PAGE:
Version Control

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Short introduction into subversion

Subversion is a free version control system, the successor of CVS. Version control helps you backup your code, track changes, and share code among multiple developers. You can find more at the subversion home page.

A great tool for accessing a subversion repository from Windows OS is TortoiseSVN.

Storing Quartus II projects under version control

There is no need to backup all files in a Quartus project to be able reproduce it. You have to store source files (so that you can modify the project) and final binary files (so that you can reproduce the system exactly).

NOTE: This is not the final list yet, but it works for most simple projects (the software part is still missing). You should still test a reconstruction of the project from this files.

Quartus II source files:

  • project files:
    • project_name.qpf Quartus II project file
    • project_name.qsf Quartus constraint file (lists the hardware constraints defined for a project, from the used chip and pinout to timing constraints)
    • project_name.qws Quartus Window Settings ? (the configuration of the Quartus gui for the project, may be omitted)
  • top level source files:
    • project_name.bdf Block diagram / Schematic file (top level schematic file, there may be many nested files)
    • project_name.vhd VHDL file (top level VHDL file)
    • project_name.v Verilog file (top level Verilog file)
  • component source files:
    • component_name.bsf Block Symbol file (component symbol file)
    • component_name.vhd VHDL file (top level VHDL file)
    • component_name.v Verilog file (top level Verilog file)
  • SOPC builder project source files (SOPC builder creates many VHDL or Verilog files, that you do not need to store)
    • sopc_project_name.ptf the list and configuration of components selected in the SOPC gui
    • sopc_project_name.bsf Block Symbol file (SOPC component symbol file, especially if you modified it)
  • Board Description (if you created your own board, the list is incomplete!)
    • board_name/class.ptf
  • software source files:
    • tbd

Quartus II binary files

  • hardware binary files
    • project_name.sof SRAM Object File
  • software binary files
    • tbd

Reconstructing a project from a subversion repository

Since the subversion repository contains only the necessary files, a procedure should be followed for reconstructing the full project from the repository.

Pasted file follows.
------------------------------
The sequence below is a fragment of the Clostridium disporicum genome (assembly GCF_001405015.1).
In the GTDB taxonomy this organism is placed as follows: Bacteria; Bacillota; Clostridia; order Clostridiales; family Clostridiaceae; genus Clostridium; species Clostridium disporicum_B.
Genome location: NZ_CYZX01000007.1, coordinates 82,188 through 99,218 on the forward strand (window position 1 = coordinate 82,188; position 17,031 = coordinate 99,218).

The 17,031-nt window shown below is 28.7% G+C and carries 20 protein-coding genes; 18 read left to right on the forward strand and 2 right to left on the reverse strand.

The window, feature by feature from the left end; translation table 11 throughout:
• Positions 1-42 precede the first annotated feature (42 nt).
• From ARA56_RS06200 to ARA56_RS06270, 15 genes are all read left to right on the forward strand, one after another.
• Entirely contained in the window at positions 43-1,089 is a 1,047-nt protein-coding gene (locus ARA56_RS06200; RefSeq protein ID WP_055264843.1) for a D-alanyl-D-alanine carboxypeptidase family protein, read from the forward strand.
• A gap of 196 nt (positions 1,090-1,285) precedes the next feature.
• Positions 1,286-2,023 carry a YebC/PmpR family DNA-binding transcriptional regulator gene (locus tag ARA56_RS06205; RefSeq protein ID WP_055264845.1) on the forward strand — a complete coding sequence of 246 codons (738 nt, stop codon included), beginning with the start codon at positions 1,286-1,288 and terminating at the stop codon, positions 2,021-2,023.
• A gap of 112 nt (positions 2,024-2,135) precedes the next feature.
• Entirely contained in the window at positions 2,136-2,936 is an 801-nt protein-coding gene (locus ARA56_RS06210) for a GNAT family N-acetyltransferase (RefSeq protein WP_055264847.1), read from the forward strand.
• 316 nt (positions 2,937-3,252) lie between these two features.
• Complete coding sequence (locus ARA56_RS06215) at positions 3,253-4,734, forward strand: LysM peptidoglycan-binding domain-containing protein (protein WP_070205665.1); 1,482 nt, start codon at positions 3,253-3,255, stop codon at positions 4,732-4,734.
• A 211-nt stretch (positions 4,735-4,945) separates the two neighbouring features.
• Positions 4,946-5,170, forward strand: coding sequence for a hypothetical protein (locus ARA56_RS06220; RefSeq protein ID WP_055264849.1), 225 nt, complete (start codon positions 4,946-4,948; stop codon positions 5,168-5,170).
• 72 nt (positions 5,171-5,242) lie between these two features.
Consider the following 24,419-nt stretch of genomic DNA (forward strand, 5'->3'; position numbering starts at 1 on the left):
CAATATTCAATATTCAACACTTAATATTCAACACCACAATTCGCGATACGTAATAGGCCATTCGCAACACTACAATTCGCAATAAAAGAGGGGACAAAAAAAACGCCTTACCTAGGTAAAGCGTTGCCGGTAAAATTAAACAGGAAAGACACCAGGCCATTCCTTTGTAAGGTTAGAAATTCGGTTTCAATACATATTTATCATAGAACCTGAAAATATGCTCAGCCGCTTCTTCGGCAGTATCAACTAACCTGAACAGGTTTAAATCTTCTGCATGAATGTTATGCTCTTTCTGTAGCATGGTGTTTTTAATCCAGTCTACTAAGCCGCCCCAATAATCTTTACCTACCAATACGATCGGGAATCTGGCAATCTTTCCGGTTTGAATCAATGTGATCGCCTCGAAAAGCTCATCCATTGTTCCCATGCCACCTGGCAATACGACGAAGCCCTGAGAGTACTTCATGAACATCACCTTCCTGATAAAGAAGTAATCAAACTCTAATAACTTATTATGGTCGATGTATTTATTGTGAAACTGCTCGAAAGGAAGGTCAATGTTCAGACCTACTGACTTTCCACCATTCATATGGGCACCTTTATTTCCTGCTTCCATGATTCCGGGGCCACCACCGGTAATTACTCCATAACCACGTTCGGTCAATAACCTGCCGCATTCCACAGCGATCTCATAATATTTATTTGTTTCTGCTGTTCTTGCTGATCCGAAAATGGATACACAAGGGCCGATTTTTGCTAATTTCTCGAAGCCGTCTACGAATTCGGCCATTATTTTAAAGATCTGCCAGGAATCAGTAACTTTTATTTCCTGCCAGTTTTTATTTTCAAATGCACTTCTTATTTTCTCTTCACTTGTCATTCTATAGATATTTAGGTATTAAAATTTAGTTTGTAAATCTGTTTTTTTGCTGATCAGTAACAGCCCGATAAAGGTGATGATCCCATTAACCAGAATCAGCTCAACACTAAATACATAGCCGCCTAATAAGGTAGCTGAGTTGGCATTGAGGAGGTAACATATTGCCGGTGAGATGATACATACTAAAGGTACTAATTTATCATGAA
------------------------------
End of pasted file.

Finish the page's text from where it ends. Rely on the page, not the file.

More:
1. Import the selected project from the subversion repository to the local drive.
  2. Open the project in Quartus II.
  3. Open the SOPC builder project and build it.
  4. Build the Quartus II project and program the hardware into the FPGA.
  5. Import the software part of the project into a NIOS IDE workplace.


  1. Archiving SOPC Builder Projects

18. STRONGLY RECOMMENDED, You should use subversion to help tracking your works, including both hardware and software.
Try "svn help", if you don't have it, install it with "yum install subversion". (for fedora core)

a. create the svn store, and check your original as rev1.
[code]cd ~
mkdir mysvn
svnadmin create mysvn/webs
tar xzvf webs218.tar.gz
svn import ws031202 file:///home/alex/mysvn/webs/ws031202 -m="initial
rm -rf ws031202
svn co file:///home/alex/mysvn/webs/ws031202[/code]

b. make your change to Makefile, misc.c ....
build and test....

use `svn add` to add new files to keep track of.

use `svn commit -m="this is an update for....." ` to save your change.

c. after you finished, or when you want to save your change to store, as rev2
[code]cd ws031202
svn commit -m="update for nios2 uclinux"
svn diff -r1 >webs.diff[/code]
Then you can send webs.diff to others

d. when other get your diff file, he can apply the patch and get the same update from yours.
[code]tar xzvf webs218.tar.gz
cd ws031202
patch -p0 <webs.diff[/code]

The subversion is very helpful. You can find more usages from the subversion guide on their web.

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